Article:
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Czerny Op 335 #7, 2 Versions

A certain amount of Baroque-sounding music and Baroque-sounding counterpoint, if not too dense or complicated, has always been welcome in the classes I’ve played for. The 2-part pattern of the A section of #7 (very familiar in Bach) has immediate appeal. The technical challenge Czerny sets is to combine legato long notes with staccato 16ths in the same hand, but in my arrangement I took a simplifying shortcut. I recast #7 as a 2-part invention in binary form.

The first thing I discovered in working out an arrangement strictly limited to two voices was how lovely the A section can sound in strict 2-part, how Bach-like, when played both at Czerny’s tempo and at tempos considerably slower with the half-notes filled in with decoration, in the manner of French Baroque. The second thing I discovered was how much work it was going to be to resolve the B section into strict 2-part writing and relate it to the A section to create a strong binary architecture.

By “architecture” I mean the strategies of repetition, imitation and variation that relate one section of a piece of music to another section. Czerny is often not much interested in architecture. In my arrangement of #7 I wanted to strengthen the relationship between Czerny’s A and B sections, so I worked into the B section the opening material of the A section. There are of course many other possible ways to strengthen the architecture of #7’s binary form.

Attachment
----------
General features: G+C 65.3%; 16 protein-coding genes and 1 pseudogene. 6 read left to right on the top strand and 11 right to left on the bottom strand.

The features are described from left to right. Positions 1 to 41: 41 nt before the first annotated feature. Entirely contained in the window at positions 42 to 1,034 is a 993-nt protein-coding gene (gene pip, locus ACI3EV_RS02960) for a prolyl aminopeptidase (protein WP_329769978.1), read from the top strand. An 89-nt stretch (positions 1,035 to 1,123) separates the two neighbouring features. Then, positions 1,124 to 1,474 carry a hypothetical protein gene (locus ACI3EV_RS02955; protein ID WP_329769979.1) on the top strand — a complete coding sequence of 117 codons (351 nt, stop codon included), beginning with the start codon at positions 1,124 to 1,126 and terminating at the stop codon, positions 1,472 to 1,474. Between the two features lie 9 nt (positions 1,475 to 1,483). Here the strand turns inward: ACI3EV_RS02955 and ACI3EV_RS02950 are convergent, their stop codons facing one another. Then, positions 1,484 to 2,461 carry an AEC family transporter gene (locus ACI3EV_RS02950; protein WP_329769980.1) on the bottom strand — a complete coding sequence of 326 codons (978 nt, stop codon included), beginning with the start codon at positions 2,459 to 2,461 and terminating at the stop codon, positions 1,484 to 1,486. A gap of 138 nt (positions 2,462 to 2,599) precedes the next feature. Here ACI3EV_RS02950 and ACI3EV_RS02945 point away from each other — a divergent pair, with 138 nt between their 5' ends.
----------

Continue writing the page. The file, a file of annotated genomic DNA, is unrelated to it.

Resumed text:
Op 335 #7, 1st Version: Quick 4/4 2-Part invention, 16 sets of 8-count phrases

Op 335 #7 1st Version Audio

This is a performance of my 2-part arrangement of Czerny’s material at Czerny’s tempo and without embellishment. I provide a score.

Op 335 #7 1st Version Score


Op 335 #7, 2nd Version: Slow 4/4 2-Part invention, 16 sets of 8-count phrases

Op 335 #7 2nd Version Audio

This is a performance of the score of my 2-part invention with embellishments ad libitum. I’ve slowed the tempo to a typical 4/4 adagio, but by adjusting the tempo and ornamentation you can make it useful for a range of combinations.

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It’s well to go into some detail analyzing my approach to this first study of Op 335; the analysis can serve as illustration of my approach to the rest of the studies in this and the other collections

This is certainly very modest music, and at Czerny’s deliberate tempo you have to work to keep it from sounding banal. But the clear 2-part counterpoint and the character of calm simplicity make it we

This is great frappe music. The energetic staccato and the 8th note anacruses in the A Section powerfully energize the downbeats--the “strike” of a frappe--and in my arrangement I’ve dotted the chords